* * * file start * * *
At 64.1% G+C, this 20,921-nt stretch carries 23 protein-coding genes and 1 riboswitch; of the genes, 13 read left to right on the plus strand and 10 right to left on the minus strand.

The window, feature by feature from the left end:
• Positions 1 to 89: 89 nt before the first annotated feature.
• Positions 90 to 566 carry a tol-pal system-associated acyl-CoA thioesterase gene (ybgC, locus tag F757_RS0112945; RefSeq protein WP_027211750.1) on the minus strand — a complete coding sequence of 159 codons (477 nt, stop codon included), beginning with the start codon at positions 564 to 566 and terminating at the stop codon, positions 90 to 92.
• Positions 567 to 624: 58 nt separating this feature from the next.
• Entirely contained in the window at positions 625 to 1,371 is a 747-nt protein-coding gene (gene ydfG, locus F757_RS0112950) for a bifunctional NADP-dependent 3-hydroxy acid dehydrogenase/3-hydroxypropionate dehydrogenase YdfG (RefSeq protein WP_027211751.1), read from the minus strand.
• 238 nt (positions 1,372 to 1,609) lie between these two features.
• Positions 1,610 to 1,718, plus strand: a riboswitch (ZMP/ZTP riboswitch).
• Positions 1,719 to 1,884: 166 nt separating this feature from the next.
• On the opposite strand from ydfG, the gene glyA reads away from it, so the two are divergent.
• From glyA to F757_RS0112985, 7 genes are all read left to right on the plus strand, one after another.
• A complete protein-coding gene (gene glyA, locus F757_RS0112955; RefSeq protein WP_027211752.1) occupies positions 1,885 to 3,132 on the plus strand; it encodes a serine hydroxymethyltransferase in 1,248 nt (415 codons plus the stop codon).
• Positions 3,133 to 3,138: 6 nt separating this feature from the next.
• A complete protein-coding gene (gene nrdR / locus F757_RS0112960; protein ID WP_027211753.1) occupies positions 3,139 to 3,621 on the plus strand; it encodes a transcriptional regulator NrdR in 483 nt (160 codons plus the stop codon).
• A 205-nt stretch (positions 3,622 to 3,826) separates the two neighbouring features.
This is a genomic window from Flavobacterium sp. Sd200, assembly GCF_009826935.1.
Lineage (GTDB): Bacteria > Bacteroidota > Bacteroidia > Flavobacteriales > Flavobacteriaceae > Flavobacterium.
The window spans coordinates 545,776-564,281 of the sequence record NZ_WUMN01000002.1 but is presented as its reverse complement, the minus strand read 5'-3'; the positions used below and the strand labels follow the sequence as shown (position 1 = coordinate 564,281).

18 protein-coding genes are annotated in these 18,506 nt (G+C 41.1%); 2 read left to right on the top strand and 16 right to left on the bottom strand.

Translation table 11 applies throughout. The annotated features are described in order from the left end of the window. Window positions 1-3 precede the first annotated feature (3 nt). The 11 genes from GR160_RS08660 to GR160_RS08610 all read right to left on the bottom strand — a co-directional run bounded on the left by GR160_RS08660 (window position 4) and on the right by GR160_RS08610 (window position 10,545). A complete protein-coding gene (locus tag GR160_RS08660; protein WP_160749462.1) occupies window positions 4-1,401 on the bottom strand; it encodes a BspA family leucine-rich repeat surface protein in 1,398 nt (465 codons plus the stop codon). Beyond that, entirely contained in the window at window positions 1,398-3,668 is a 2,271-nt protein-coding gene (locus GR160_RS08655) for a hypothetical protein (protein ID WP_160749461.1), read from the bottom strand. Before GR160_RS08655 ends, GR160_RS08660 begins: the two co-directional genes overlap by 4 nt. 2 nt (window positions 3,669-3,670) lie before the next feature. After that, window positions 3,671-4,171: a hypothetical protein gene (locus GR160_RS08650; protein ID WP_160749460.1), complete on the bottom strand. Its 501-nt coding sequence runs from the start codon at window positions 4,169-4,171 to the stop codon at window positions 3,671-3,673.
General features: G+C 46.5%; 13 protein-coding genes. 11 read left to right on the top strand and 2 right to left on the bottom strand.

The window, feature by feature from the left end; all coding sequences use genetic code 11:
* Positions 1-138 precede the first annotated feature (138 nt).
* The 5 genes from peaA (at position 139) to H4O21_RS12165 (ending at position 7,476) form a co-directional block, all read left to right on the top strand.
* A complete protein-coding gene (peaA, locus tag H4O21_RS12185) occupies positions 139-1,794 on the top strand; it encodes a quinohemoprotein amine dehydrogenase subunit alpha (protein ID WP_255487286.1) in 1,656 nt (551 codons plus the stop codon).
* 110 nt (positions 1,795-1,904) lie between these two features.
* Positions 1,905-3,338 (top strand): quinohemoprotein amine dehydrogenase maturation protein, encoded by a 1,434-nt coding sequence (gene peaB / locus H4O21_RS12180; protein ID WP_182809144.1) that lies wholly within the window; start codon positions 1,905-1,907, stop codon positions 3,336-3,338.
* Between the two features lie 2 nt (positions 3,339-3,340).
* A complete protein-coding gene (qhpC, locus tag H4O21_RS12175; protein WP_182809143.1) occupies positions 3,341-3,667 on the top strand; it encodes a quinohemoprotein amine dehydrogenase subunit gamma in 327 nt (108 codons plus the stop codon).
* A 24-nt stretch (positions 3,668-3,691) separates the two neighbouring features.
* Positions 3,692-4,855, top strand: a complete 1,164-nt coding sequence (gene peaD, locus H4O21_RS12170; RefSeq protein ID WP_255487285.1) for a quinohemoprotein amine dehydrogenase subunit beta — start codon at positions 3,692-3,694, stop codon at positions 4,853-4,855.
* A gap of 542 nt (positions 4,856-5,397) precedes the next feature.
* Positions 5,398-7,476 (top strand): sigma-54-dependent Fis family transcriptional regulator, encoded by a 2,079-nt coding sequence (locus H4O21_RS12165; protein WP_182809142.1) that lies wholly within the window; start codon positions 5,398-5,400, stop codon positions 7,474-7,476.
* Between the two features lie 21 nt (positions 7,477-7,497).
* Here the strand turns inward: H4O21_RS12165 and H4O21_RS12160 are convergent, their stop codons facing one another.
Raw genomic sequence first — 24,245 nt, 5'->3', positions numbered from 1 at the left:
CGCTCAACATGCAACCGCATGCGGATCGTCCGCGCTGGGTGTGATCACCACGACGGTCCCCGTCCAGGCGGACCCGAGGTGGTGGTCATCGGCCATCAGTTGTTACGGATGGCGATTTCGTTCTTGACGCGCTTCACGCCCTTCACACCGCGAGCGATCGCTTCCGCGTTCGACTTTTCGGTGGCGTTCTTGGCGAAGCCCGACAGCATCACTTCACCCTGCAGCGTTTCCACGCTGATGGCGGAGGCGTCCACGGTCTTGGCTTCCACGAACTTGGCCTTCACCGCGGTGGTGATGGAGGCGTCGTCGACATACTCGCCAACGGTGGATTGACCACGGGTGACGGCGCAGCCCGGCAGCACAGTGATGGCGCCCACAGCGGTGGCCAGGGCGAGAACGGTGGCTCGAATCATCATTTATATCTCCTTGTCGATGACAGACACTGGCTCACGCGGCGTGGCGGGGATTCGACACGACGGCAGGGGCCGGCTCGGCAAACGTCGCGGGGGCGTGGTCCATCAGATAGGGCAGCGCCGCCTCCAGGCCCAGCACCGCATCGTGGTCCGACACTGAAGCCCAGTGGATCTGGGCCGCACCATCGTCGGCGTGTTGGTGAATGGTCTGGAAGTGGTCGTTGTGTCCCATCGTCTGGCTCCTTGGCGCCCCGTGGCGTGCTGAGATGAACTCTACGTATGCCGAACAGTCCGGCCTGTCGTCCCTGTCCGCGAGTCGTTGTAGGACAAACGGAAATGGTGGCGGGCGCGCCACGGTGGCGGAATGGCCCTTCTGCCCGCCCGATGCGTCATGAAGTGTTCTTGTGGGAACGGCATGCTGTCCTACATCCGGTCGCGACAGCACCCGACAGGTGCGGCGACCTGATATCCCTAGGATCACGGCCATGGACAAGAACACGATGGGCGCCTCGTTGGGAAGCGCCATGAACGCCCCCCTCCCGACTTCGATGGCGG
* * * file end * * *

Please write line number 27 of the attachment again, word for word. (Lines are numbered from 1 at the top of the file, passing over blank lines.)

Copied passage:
* Positions 1,905-3,338 (top strand): quinohemoprotein amine dehydrogenase maturation protein, encoded by a 1,434-nt coding sequence (gene peaB / locus H4O21_RS12180; protein ID WP_182809144.1) that lies wholly within the window; start codon positions 1,905-1,907, stop codon positions 3,336-3,338.